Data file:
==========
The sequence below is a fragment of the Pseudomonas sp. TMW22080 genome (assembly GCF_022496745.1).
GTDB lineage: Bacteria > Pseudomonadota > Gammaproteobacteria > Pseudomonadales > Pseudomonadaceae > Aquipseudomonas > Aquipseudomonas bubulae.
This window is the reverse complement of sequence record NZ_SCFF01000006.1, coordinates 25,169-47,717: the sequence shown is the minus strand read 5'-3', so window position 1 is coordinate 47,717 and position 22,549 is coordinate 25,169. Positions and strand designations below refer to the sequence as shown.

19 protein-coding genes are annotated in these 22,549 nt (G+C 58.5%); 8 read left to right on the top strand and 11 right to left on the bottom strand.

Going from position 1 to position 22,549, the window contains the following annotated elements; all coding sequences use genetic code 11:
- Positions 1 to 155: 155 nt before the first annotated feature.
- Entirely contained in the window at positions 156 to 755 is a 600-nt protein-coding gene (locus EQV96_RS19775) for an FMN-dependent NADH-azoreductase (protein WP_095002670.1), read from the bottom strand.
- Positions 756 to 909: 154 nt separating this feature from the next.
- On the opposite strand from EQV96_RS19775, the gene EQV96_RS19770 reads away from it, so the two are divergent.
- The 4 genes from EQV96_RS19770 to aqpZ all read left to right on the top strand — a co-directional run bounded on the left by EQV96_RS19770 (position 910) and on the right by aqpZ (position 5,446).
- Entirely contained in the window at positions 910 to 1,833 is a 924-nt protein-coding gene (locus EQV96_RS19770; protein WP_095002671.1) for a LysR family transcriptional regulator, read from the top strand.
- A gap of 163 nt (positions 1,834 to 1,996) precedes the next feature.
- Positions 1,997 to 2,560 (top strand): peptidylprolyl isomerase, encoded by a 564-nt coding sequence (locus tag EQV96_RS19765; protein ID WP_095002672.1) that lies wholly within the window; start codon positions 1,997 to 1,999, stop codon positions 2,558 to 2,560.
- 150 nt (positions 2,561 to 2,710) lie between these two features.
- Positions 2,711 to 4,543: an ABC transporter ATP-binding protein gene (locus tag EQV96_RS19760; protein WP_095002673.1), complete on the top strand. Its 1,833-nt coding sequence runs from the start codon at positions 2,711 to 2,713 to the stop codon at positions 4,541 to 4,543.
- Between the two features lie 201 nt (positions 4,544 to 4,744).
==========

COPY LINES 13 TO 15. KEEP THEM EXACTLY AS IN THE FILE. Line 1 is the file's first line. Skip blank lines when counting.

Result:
- Positions 1,997 to 2,560 (top strand): peptidylprolyl isomerase, encoded by a 564-nt coding sequence (locus tag EQV96_RS19765; protein ID WP_095002672.1) that lies wholly within the window; start codon positions 1,997 to 1,999, stop codon positions 2,558 to 2,560.
- 150 nt (positions 2,561 to 2,710) lie between these two features.
- Positions 2,711 to 4,543: an ABC transporter ATP-binding protein gene (locus tag EQV96_RS19760; protein WP_095002673.1), complete on the top strand. Its 1,833-nt coding sequence runs from the start codon at positions 2,711 to 2,713 to the stop codon at positions 4,541 to 4,543.